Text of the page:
The scientists used a combination of chemistry and light to precisely shape the curvature of the interface between the internal bead and the surrounding droplet. This interface acts as a kind of internal lens, comparable to the compounded lens elements in microscopes.

    “We have shown fluids are very versatile optically,” says Mathias Kolle, the Brit and Alex d’Arbeloff Career Development Assistant Professor in MIT’s Department of Mechanical Engineering. “We can create complex geometries that form lenses, and these lenses can be tuned optically. When you have a tunable microlens, you can dream up all sorts of applications.”

    For instance, Kolle says, tunable microlenses might be used as liquid pixels in a three-dimensional display, directing light to precisely determined angles and projecting images that change depending on the angle from which they are observed. He also envisions pocket-sized microscopes that could take a sample of blood and pass it over an array of tiny droplets. The droplets would capture images from varying perspectives that could be used to recover a three-dimensional image of individual blood cells.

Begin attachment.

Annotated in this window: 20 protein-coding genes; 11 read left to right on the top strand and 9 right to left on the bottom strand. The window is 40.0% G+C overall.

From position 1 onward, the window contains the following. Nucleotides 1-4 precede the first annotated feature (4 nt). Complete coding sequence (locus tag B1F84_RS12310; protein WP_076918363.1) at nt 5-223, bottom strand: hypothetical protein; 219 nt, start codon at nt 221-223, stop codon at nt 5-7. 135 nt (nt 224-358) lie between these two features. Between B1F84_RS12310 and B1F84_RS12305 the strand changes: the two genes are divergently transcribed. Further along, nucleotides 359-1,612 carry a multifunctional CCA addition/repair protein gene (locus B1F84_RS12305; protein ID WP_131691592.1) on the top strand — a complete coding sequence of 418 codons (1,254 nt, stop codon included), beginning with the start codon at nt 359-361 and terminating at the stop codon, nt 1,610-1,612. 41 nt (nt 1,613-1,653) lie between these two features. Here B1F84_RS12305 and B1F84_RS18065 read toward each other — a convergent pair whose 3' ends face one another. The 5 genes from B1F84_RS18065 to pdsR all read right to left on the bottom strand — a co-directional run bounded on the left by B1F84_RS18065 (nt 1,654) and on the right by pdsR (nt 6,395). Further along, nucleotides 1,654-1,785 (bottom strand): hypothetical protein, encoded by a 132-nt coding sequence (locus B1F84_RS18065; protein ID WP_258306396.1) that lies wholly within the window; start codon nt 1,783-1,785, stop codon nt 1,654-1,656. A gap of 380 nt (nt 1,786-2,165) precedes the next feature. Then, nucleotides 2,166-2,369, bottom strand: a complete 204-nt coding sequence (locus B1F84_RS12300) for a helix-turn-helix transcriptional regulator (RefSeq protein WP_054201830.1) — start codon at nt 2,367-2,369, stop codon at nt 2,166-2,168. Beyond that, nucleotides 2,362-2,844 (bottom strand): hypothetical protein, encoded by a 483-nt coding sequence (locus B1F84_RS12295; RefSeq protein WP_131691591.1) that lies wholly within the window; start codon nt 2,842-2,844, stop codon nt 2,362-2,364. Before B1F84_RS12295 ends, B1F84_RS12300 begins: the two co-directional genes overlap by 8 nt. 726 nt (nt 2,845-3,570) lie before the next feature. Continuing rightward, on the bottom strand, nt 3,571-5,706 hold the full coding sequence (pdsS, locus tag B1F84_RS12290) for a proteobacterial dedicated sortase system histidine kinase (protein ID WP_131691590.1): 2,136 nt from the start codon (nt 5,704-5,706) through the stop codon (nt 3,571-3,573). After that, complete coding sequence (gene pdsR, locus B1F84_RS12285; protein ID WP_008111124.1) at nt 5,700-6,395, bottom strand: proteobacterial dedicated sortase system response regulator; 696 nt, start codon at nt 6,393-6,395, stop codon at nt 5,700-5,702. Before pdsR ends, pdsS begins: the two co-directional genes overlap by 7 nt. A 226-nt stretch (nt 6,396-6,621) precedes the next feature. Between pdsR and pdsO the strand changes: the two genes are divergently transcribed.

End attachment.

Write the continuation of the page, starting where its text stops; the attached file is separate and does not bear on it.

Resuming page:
“We hope that we can use the imaging capacity of lenses on the microscale combined with the dynamically adjustable optical characteristics of complex fluid-based microlenses to do imaging in a way people have not done yet,” Kolle says.

    Kolle’s MIT co-authors are graduate student and lead author Sara Nagelberg, former postdoc Lauren Zarzar, junior Natalie Nicolas, former postdoc Julia Kalow, research affiliate Vishnu Sresht, professor of chemical engineering Daniel Blankschtein, professor of mechanical engineering George Barbastathis, and John D. MacArthur Professor of Chemistry Timothy Swager. Moritz Kreysing and Kaushikaram Subramanian of the Max Planck Institute of Molecular Cell Biology and Genetics are also co-authors.

    Shaping a curve